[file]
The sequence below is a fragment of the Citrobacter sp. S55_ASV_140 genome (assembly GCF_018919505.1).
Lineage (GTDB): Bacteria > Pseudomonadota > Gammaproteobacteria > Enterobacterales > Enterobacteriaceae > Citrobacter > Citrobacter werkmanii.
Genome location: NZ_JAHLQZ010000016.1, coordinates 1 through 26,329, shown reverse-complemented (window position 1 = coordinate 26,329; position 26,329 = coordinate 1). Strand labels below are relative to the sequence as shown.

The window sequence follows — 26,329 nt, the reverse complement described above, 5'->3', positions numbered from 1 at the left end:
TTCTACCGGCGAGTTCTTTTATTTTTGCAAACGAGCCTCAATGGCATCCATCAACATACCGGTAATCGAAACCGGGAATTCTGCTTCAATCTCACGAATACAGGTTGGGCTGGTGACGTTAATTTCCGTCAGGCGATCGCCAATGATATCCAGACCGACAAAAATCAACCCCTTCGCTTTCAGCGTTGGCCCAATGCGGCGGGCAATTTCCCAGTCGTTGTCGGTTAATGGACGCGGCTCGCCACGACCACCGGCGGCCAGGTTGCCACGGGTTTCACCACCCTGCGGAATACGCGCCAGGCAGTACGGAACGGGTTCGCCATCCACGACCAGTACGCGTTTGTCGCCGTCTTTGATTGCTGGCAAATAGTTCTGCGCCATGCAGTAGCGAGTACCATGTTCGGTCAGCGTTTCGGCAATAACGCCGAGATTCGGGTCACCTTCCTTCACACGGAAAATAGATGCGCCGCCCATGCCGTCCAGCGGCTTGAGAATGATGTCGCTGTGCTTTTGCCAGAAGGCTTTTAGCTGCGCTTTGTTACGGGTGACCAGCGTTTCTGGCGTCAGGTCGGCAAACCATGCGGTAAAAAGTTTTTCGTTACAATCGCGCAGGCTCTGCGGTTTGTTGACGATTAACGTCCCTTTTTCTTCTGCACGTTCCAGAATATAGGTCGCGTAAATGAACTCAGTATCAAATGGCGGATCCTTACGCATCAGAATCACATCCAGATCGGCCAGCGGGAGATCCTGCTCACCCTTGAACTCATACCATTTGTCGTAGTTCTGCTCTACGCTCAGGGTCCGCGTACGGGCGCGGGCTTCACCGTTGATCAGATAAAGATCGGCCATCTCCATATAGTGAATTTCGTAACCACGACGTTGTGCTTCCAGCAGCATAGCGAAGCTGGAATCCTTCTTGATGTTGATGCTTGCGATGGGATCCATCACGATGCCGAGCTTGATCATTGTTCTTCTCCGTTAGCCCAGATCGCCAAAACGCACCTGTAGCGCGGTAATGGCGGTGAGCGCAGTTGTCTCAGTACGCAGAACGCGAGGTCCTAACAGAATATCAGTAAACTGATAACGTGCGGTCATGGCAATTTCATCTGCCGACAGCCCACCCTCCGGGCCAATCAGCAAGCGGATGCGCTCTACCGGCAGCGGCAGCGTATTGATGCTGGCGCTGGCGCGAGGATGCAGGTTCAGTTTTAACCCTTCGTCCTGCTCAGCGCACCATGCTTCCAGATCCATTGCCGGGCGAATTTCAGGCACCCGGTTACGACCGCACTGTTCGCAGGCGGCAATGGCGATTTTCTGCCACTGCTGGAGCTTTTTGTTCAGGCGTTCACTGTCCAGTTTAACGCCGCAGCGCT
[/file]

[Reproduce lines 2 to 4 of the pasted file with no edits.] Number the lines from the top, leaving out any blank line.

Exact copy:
Lineage (GTDB): Bacteria > Pseudomonadota > Gammaproteobacteria > Enterobacterales > Enterobacteriaceae > Citrobacter > Citrobacter werkmanii.
Genome location: NZ_JAHLQZ010000016.1, coordinates 1 through 26,329, shown reverse-complemented (window position 1 = coordinate 26,329; position 26,329 = coordinate 1). Strand labels below are relative to the sequence as shown.

The window sequence follows — 26,329 nt, the reverse complement described above, 5'->3', positions numbered from 1 at the left end: